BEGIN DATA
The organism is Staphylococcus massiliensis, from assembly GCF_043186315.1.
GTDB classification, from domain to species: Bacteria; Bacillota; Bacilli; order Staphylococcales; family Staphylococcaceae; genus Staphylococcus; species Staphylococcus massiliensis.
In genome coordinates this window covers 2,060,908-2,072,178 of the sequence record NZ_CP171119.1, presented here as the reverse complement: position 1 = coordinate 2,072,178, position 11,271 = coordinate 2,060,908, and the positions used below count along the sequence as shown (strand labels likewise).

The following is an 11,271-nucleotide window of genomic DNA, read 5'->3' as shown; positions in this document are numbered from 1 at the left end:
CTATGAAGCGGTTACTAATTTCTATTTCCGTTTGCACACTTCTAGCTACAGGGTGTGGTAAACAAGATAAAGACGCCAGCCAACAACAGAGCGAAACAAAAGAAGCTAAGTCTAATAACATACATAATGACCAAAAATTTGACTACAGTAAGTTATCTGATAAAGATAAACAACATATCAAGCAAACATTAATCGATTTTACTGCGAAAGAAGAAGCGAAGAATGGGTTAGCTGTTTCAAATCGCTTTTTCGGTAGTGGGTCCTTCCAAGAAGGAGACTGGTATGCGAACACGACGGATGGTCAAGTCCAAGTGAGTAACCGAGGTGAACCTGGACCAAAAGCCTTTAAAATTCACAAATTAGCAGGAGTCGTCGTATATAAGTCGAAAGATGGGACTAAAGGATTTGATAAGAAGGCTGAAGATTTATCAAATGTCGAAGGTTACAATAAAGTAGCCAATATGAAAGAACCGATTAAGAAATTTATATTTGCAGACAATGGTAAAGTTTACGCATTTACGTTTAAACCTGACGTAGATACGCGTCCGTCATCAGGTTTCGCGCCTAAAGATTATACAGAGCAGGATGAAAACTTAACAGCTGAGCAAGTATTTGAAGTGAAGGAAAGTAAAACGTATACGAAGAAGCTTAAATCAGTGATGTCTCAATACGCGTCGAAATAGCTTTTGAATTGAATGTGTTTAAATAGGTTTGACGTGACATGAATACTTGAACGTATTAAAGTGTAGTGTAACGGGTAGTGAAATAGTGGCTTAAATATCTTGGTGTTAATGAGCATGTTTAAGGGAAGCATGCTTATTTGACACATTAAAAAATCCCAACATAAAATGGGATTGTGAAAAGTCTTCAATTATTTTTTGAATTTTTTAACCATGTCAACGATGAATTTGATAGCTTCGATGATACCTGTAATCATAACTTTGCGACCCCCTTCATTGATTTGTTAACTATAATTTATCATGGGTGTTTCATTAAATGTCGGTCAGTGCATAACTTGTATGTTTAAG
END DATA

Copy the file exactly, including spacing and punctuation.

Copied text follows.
The organism is Staphylococcus massiliensis, from assembly GCF_043186315.1.
GTDB classification, from domain to species: Bacteria; Bacillota; Bacilli; order Staphylococcales; family Staphylococcaceae; genus Staphylococcus; species Staphylococcus massiliensis.
In genome coordinates this window covers 2,060,908-2,072,178 of the sequence record NZ_CP171119.1, presented here as the reverse complement: position 1 = coordinate 2,072,178, position 11,271 = coordinate 2,060,908, and the positions used below count along the sequence as shown (strand labels likewise).

The following is an 11,271-nucleotide window of genomic DNA, read 5'->3' as shown; positions in this document are numbered from 1 at the left end:
CTATGAAGCGGTTACTAATTTCTATTTCCGTTTGCACACTTCTAGCTACAGGGTGTGGTAAACAAGATAAAGACGCCAGCCAACAACAGAGCGAAACAAAAGAAGCTAAGTCTAATAACATACATAATGACCAAAAATTTGACTACAGTAAGTTATCTGATAAAGATAAACAACATATCAAGCAAACATTAATCGATTTTACTGCGAAAGAAGAAGCGAAGAATGGGTTAGCTGTTTCAAATCGCTTTTTCGGTAGTGGGTCCTTCCAAGAAGGAGACTGGTATGCGAACACGACGGATGGTCAAGTCCAAGTGAGTAACCGAGGTGAACCTGGACCAAAAGCCTTTAAAATTCACAAATTAGCAGGAGTCGTCGTATATAAGTCGAAAGATGGGACTAAAGGATTTGATAAGAAGGCTGAAGATTTATCAAATGTCGAAGGTTACAATAAAGTAGCCAATATGAAAGAACCGATTAAGAAATTTATATTTGCAGACAATGGTAAAGTTTACGCATTTACGTTTAAACCTGACGTAGATACGCGTCCGTCATCAGGTTTCGCGCCTAAAGATTATACAGAGCAGGATGAAAACTTAACAGCTGAGCAAGTATTTGAAGTGAAGGAAAGTAAAACGTATACGAAGAAGCTTAAATCAGTGATGTCTCAATACGCGTCGAAATAGCTTTTGAATTGAATGTGTTTAAATAGGTTTGACGTGACATGAATACTTGAACGTATTAAAGTGTAGTGTAACGGGTAGTGAAATAGTGGCTTAAATATCTTGGTGTTAATGAGCATGTTTAAGGGAAGCATGCTTATTTGACACATTAAAAAATCCCAACATAAAATGGGATTGTGAAAAGTCTTCAATTATTTTTTGAATTTTTTAACCATGTCAACGATGAATTTGATAGCTTCGATGATACCTGTAATCATAACTTTGCGACCCCCTTCATTGATTTGTTAACTATAATTTATCATGGGTGTTTCATTAAATGTCGGTCAGTGCATAACTTGTATGTTTAAG